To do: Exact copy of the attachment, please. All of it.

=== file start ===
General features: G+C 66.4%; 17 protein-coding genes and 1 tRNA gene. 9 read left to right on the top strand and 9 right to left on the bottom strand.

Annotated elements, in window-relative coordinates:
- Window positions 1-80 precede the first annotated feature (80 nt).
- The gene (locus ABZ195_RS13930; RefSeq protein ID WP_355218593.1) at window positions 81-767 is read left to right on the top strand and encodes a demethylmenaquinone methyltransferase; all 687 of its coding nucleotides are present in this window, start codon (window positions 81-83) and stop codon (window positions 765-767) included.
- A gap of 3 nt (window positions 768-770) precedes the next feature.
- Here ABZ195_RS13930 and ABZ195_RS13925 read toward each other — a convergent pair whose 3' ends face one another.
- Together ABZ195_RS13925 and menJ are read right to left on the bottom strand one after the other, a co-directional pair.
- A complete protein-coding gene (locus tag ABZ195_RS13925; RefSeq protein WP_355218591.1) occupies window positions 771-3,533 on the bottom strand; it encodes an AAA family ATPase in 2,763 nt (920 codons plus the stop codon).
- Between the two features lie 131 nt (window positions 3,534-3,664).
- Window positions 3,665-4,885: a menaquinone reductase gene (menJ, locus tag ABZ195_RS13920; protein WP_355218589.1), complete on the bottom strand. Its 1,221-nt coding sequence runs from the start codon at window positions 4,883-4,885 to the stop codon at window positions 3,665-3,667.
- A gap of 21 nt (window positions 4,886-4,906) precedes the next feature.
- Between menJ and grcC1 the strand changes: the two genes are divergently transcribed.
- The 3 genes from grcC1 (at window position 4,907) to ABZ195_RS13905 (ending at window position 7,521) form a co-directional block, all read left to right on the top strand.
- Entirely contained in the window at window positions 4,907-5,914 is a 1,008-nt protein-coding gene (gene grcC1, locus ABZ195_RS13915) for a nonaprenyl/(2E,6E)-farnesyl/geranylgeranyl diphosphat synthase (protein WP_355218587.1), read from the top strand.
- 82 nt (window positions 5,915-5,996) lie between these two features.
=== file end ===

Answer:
General features: G+C 66.4%; 17 protein-coding genes and 1 tRNA gene. 9 read left to right on the top strand and 9 right to left on the bottom strand.

Annotated elements, in window-relative coordinates:
- Window positions 1-80 precede the first annotated feature (80 nt).
- The gene (locus ABZ195_RS13930; RefSeq protein ID WP_355218593.1) at window positions 81-767 is read left to right on the top strand and encodes a demethylmenaquinone methyltransferase; all 687 of its coding nucleotides are present in this window, start codon (window positions 81-83) and stop codon (window positions 765-767) included.
- A gap of 3 nt (window positions 768-770) precedes the next feature.
- Here ABZ195_RS13930 and ABZ195_RS13925 read toward each other — a convergent pair whose 3' ends face one another.
- Together ABZ195_RS13925 and menJ are read right to left on the bottom strand one after the other, a co-directional pair.
- A complete protein-coding gene (locus tag ABZ195_RS13925; RefSeq protein WP_355218591.1) occupies window positions 771-3,533 on the bottom strand; it encodes an AAA family ATPase in 2,763 nt (920 codons plus the stop codon).
- Between the two features lie 131 nt (window positions 3,534-3,664).
- Window positions 3,665-4,885: a menaquinone reductase gene (menJ, locus tag ABZ195_RS13920; protein WP_355218589.1), complete on the bottom strand. Its 1,221-nt coding sequence runs from the start codon at window positions 4,883-4,885 to the stop codon at window positions 3,665-3,667.
- A gap of 21 nt (window positions 4,886-4,906) precedes the next feature.
- Between menJ and grcC1 the strand changes: the two genes are divergently transcribed.
- The 3 genes from grcC1 (at window position 4,907) to ABZ195_RS13905 (ending at window position 7,521) form a co-directional block, all read left to right on the top strand.
- Entirely contained in the window at window positions 4,907-5,914 is a 1,008-nt protein-coding gene (gene grcC1, locus ABZ195_RS13915) for a nonaprenyl/(2E,6E)-farnesyl/geranylgeranyl diphosphat synthase (protein WP_355218587.1), read from the top strand.
- 82 nt (window positions 5,915-5,996) lie between these two features.